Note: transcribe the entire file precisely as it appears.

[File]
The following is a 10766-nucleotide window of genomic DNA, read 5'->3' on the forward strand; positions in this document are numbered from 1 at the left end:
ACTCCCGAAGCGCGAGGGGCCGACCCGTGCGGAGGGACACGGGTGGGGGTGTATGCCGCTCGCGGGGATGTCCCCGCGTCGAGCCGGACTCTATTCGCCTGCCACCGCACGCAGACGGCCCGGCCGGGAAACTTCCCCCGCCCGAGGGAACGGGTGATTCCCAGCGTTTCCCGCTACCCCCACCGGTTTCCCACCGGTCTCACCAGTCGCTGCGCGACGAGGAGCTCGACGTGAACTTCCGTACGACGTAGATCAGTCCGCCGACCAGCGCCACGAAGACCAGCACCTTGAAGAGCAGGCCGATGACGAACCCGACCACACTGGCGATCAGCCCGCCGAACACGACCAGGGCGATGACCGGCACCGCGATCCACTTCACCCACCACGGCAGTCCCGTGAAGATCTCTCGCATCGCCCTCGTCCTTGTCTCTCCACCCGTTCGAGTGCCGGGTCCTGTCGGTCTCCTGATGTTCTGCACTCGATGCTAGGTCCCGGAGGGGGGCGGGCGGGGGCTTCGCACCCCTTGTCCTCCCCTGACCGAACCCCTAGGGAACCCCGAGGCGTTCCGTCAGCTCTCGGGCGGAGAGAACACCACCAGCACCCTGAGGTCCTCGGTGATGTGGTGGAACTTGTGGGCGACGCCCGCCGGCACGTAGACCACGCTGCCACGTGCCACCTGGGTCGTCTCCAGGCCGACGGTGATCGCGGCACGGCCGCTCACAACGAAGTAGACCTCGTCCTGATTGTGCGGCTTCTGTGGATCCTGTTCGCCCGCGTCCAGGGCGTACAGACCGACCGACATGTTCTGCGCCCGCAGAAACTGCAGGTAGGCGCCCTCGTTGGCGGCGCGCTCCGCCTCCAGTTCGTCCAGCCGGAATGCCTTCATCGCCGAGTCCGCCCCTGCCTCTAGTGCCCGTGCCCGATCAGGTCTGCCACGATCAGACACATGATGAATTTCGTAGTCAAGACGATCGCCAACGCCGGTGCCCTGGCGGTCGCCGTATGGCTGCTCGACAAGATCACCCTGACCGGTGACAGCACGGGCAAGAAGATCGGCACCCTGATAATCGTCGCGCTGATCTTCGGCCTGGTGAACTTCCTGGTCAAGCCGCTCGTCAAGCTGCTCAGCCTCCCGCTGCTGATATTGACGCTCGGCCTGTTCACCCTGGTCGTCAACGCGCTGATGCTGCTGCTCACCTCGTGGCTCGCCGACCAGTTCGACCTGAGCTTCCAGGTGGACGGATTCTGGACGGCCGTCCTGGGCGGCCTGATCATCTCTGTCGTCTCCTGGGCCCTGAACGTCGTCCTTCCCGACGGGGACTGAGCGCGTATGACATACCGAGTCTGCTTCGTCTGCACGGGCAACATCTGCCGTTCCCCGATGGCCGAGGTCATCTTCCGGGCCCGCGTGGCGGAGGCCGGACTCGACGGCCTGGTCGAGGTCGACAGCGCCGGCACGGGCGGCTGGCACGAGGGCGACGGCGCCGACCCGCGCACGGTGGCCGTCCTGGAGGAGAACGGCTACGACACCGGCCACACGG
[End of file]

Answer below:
The following is a 10766-nucleotide window of genomic DNA, read 5'->3' on the forward strand; positions in this document are numbered from 1 at the left end:
ACTCCCGAAGCGCGAGGGGCCGACCCGTGCGGAGGGACACGGGTGGGGGTGTATGCCGCTCGCGGGGATGTCCCCGCGTCGAGCCGGACTCTATTCGCCTGCCACCGCACGCAGACGGCCCGGCCGGGAAACTTCCCCCGCCCGAGGGAACGGGTGATTCCCAGCGTTTCCCGCTACCCCCACCGGTTTCCCACCGGTCTCACCAGTCGCTGCGCGACGAGGAGCTCGACGTGAACTTCCGTACGACGTAGATCAGTCCGCCGACCAGCGCCACGAAGACCAGCACCTTGAAGAGCAGGCCGATGACGAACCCGACCACACTGGCGATCAGCCCGCCGAACACGACCAGGGCGATGACCGGCACCGCGATCCACTTCACCCACCACGGCAGTCCCGTGAAGATCTCTCGCATCGCCCTCGTCCTTGTCTCTCCACCCGTTCGAGTGCCGGGTCCTGTCGGTCTCCTGATGTTCTGCACTCGATGCTAGGTCCCGGAGGGGGGCGGGCGGGGGCTTCGCACCCCTTGTCCTCCCCTGACCGAACCCCTAGGGAACCCCGAGGCGTTCCGTCAGCTCTCGGGCGGAGAGAACACCACCAGCACCCTGAGGTCCTCGGTGATGTGGTGGAACTTGTGGGCGACGCCCGCCGGCACGTAGACCACGCTGCCACGTGCCACCTGGGTCGTCTCCAGGCCGACGGTGATCGCGGCACGGCCGCTCACAACGAAGTAGACCTCGTCCTGATTGTGCGGCTTCTGTGGATCCTGTTCGCCCGCGTCCAGGGCGTACAGACCGACCGACATGTTCTGCGCCCGCAGAAACTGCAGGTAGGCGCCCTCGTTGGCGGCGCGCTCCGCCTCCAGTTCGTCCAGCCGGAATGCCTTCATCGCCGAGTCCGCCCCTGCCTCTAGTGCCCGTGCCCGATCAGGTCTGCCACGATCAGACACATGATGAATTTCGTAGTCAAGACGATCGCCAACGCCGGTGCCCTGGCGGTCGCCGTATGGCTGCTCGACAAGATCACCCTGACCGGTGACAGCACGGGCAAGAAGATCGGCACCCTGATAATCGTCGCGCTGATCTTCGGCCTGGTGAACTTCCTGGTCAAGCCGCTCGTCAAGCTGCTCAGCCTCCCGCTGCTGATATTGACGCTCGGCCTGTTCACCCTGGTCGTCAACGCGCTGATGCTGCTGCTCACCTCGTGGCTCGCCGACCAGTTCGACCTGAGCTTCCAGGTGGACGGATTCTGGACGGCCGTCCTGGGCGGCCTGATCATCTCTGTCGTCTCCTGGGCCCTGAACGTCGTCCTTCCCGACGGGGACTGAGCGCGTATGACATACCGAGTCTGCTTCGTCTGCACGGGCAACATCTGCCGTTCCCCGATGGCCGAGGTCATCTTCCGGGCCCGCGTGGCGGAGGCCGGACTCGACGGCCTGGTCGAGGTCGACAGCGCCGGCACGGGCGGCTGGCACGAGGGCGACGGCGCCGACCCGCGCACGGTGGCCGTCCTGGAGGAGAACGGCTACGACACCGGCCACACGG